show review

Andy McKee @ Kent Stage 11/14/13

Chad W. Lutz
The wind was biting and the sun had set far too many hours before. It's never easy to get used to the time changes. The loss of sun almost seems to suck the very breath out of the world once the sun slips past the hip of the horizon…at 4:00pm. It never fails to throw everything off in my life, even if nothing is actually out of place or sync. Things just sort of stick to the wall that way when it gets dark around summer's midafternoon. Luckily, there's such a thing as live music with good humans to distract us from the elements.

Last night, guitar virtuoso Andy McKee performed at the Kent Stage with special guest Brian Henke. Was it Miley Cyrus with special guest The Jonas Brothers? No. Hell no. But it was probably just as entertaining without the shameless tongue wagging and foam-finger fucking. Even McKee, citing his affinity for blue jeans and t-shirts, said he was happy to spare us from any sort of performance where you might find him half-naked and swinging from a wrecking ball. Andy, I like you already.
Andy McKee perfoming with his signature harp guitar. The instrument combines acoustic bass and traditional guitar string into a single lute. (
During the show, McKee admitted the crowd was, "one of the smallest," he had played to on his recent tour. But, despite the smaller audience, the 34-year old musician couldn't have been more thrilled to be in Kent. It was his second time playing in The Tree City, but you would have thought it was his first time playing Radio City Music Hall. Not only did McKee's enthusiasm show in his play and overall demeanor, it also appeared in his sincere appreciation of his fans. Busy on social media throughout the day leading up to the show, McKee took the time to actually directly respond to fans and take requests for the upcoming show, which he then honored on stage and even referred to said fans by name. After the show, Andy immediately took to his merchandise table to sign autographs, take photos, and converse with concertgoers, all while wearing a smile that seemed to leap to the far corners of the entranceway.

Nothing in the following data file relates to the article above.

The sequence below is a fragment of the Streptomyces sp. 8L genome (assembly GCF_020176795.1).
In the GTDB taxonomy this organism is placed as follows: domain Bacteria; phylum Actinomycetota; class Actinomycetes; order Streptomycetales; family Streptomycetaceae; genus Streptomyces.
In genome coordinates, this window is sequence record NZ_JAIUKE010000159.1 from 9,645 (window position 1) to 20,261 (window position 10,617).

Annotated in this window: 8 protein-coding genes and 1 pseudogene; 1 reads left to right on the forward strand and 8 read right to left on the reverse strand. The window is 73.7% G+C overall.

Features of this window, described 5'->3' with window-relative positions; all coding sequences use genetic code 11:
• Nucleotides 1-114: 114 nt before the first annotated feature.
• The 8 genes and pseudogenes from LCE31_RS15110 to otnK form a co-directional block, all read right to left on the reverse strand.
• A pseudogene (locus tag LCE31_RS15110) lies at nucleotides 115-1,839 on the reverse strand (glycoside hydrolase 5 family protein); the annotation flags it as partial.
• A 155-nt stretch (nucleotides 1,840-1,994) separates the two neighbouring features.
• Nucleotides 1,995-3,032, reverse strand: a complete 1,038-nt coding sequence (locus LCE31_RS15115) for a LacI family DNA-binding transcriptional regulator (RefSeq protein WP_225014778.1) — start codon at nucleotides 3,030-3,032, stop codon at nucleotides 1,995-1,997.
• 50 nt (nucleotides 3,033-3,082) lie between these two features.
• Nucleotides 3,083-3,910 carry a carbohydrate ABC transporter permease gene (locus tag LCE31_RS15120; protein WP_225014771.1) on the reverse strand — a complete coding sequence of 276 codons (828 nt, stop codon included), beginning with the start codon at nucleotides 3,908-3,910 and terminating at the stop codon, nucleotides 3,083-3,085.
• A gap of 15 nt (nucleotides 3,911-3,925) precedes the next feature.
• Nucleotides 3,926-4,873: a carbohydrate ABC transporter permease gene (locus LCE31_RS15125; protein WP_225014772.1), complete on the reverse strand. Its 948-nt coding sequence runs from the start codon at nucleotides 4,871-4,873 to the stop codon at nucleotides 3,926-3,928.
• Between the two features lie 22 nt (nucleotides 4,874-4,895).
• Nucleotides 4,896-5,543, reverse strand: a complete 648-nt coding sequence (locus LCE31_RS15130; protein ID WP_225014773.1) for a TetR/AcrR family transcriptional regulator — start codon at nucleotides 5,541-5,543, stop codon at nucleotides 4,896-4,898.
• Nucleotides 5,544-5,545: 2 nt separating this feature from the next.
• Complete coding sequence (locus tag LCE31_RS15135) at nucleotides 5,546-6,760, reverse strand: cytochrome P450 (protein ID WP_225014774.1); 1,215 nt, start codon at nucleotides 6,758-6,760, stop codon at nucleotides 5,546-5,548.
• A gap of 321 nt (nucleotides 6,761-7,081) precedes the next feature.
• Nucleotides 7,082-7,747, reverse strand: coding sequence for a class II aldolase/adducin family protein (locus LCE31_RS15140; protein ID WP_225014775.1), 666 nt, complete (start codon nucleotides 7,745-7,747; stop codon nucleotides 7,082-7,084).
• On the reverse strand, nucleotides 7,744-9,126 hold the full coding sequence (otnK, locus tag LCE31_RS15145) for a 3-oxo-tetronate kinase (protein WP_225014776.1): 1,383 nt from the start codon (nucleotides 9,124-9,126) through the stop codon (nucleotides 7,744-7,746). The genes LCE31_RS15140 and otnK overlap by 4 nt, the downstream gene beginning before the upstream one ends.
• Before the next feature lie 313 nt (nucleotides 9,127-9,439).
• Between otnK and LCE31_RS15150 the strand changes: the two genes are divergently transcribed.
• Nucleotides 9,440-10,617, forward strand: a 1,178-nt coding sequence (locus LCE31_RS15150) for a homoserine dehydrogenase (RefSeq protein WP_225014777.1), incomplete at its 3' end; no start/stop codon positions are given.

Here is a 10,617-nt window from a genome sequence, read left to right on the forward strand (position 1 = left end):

The first song he played was what most came to see: "Drifting", a now YouTube sensation featuring nearly 50 million views since Andy first posted the video in 2006. The crowd gleeked in giddy satisfaction with the very first chords, eliciting a smile I soon realized was signature on the guitarist's face. Other songs that brought on similar reactions were "Rylynn" and two arrangements (to call them covers would be a disservice) of eighties songs; Tears for Fears' "Everybody Wants to Rule the World" and Toto's "Africa". Both were jaw-dropping; all were jaw-dropping. There were times I had to blink just to remind myself the images before me were taking place in real life (also because I had been up since 4:00am and I was Chad's complete struggle against sleep).

McKee took the arrangements and made them his own, using the acoustic guitar as a percussion instrument and infusing the melodies, harmonies, and rhythms together seamlessly to produce what it took the original bands an entire crew to put together with only six strings. Shit. His original pieces were soft, soothing, beautiful, moving, and made memorable by the sheer ingenuity and seemingly effortless talent he demonstrates. It was like getting two shows for one. You could close your eyes and simply enjoy the absolutely gorgeous sounds he could create with his guitars or watch in awe as he made an instrument sometimes downplayed for its simplicity into one of the most complex tools of music I've probably ever seen.

Talk with Andy McKee and you'll find an easy-going and down-to-Earth human being. Watch him play anything with strings and you'll think he's from anywhere but Earth. Hailing from Topeka, KS, the unassuming man you might pass up on the street as just another soul plodding along the dialectic of Life is one of the foremost guitar virtuosos on the planet, and perhaps several others. He's been playing professionally for more than a decade and has toured with the likes of Dream Theater and Prince. On stage talking about this past summer's tour with the artist formerly known as the The Artist formerly known as Prince, McKee mentioned what a strange but gratifying privilege it was to go on tour with Prince.

"I got an email from Prince's people just before we went on tour, and the subject just said, 'This Is Your Outfit'." Apparently Prince had a few ideas for McKee's wardrobe, which most notably included a giant, 50-foot, purple cape used as a backdrop for astral projections of "planets and stars being born" Andy would wear and unravel across the stage (Prince's symbol) behind him during an opening number.

"I said, 'No," Andy confided with another bright smile and short laugh.

One of the most entertaining aspects of McKee's play is his ability to genuinely entertain, not just with his guitar, but as an individual. Watching Andy McKee perform live is almost like watching the sunrise. There are so many complex pieces parts to it there really are no words to do it justice and you just have to sit there and take it all in. Reflecting on the racous standing ovation McKee received after he took his final bows to end the show, I think I can speak for the other hundred or so people in attendance when I say his play helped brighten a day where the sun had set far too soon.

No sympathy for Daylight Savings (or Prince's wardrobe requests)...